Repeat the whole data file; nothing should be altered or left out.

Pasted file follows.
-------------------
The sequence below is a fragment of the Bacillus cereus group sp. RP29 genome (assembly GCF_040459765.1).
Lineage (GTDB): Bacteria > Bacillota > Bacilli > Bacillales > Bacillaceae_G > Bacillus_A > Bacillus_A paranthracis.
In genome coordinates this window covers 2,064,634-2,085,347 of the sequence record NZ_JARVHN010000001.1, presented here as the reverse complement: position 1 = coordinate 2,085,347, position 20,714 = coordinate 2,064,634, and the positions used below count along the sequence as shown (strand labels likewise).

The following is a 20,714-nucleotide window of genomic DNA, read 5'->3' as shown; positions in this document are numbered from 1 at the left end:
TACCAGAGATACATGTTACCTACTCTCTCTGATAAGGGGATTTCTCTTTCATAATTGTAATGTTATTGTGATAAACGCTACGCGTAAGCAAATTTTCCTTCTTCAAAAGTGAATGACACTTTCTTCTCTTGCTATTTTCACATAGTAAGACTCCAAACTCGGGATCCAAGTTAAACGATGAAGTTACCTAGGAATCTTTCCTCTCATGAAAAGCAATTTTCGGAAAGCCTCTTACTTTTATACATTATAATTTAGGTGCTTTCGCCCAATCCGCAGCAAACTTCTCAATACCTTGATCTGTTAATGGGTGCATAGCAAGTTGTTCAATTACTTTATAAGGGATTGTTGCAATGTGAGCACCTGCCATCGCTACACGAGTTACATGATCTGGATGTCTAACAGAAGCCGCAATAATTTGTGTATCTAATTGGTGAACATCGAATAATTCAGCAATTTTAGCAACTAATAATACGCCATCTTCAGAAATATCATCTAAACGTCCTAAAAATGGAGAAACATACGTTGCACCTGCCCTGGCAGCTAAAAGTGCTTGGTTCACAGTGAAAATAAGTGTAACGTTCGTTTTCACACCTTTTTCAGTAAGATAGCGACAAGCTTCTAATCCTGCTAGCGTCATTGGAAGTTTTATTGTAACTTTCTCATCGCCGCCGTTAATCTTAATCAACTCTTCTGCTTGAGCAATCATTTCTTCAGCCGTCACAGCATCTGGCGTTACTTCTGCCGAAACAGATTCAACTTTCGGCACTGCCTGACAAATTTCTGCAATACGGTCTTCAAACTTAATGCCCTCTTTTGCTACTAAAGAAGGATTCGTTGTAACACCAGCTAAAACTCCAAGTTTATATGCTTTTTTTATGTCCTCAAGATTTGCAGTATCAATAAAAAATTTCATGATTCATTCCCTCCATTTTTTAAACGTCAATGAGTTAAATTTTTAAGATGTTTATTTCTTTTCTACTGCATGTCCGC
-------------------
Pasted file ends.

The sequence below is a fragment of the Bacillus cereus group sp. RP29 genome (assembly GCF_040459765.1).
Lineage (GTDB): Bacteria > Bacillota > Bacilli > Bacillales > Bacillaceae_G > Bacillus_A > Bacillus_A paranthracis.
In genome coordinates this window covers 2,064,634-2,085,347 of the sequence record NZ_JARVHN010000001.1, presented here as the reverse complement: position 1 = coordinate 2,085,347, position 20,714 = coordinate 2,064,634, and the positions used below count along the sequence as shown (strand labels likewise).

The following is a 20,714-nucleotide window of genomic DNA, read 5'->3' as shown; positions in this document are numbered from 1 at the left end:
TACCAGAGATACATGTTACCTACTCTCTCTGATAAGGGGATTTCTCTTTCATAATTGTAATGTTATTGTGATAAACGCTACGCGTAAGCAAATTTTCCTTCTTCAAAAGTGAATGACACTTTCTTCTCTTGCTATTTTCACATAGTAAGACTCCAAACTCGGGATCCAAGTTAAACGATGAAGTTACCTAGGAATCTTTCCTCTCATGAAAAGCAATTTTCGGAAAGCCTCTTACTTTTATACATTATAATTTAGGTGCTTTCGCCCAATCCGCAGCAAACTTCTCAATACCTTGATCTGTTAATGGGTGCATAGCAAGTTGTTCAATTACTTTATAAGGGATTGTTGCAATGTGAGCACCTGCCATCGCTACACGAGTTACATGATCTGGATGTCTAACAGAAGCCGCAATAATTTGTGTATCTAATTGGTGAACATCGAATAATTCAGCAATTTTAGCAACTAATAATACGCCATCTTCAGAAATATCATCTAAACGTCCTAAAAATGGAGAAACATACGTTGCACCTGCCCTGGCAGCTAAAAGTGCTTGGTTCACAGTGAAAATAAGTGTAACGTTCGTTTTCACACCTTTTTCAGTAAGATAGCGACAAGCTTCTAATCCTGCTAGCGTCATTGGAAGTTTTATTGTAACTTTCTCATCGCCGCCGTTAATCTTAATCAACTCTTCTGCTTGAGCAATCATTTCTTCAGCCGTCACAGCATCTGGCGTTACTTCTGCCGAAACAGATTCAACTTTCGGCACTGCCTGACAAATTTCTGCAATACGGTCTTCAAACTTAATGCCCTCTTTTGCTACTAAAGAAGGATTCGTTGTAACACCAGCTAAAACTCCAAGTTTATATGCTTTTTTTATGTCCTCAAGATTTGCAGTATCAATAAAAAATTTCATGATTCATTCCCTCCATTTTTTAAACGTCAATGAGTTAAATTTTTAAGATGTTTATTTCTTTTCTACTGCATGTCCGC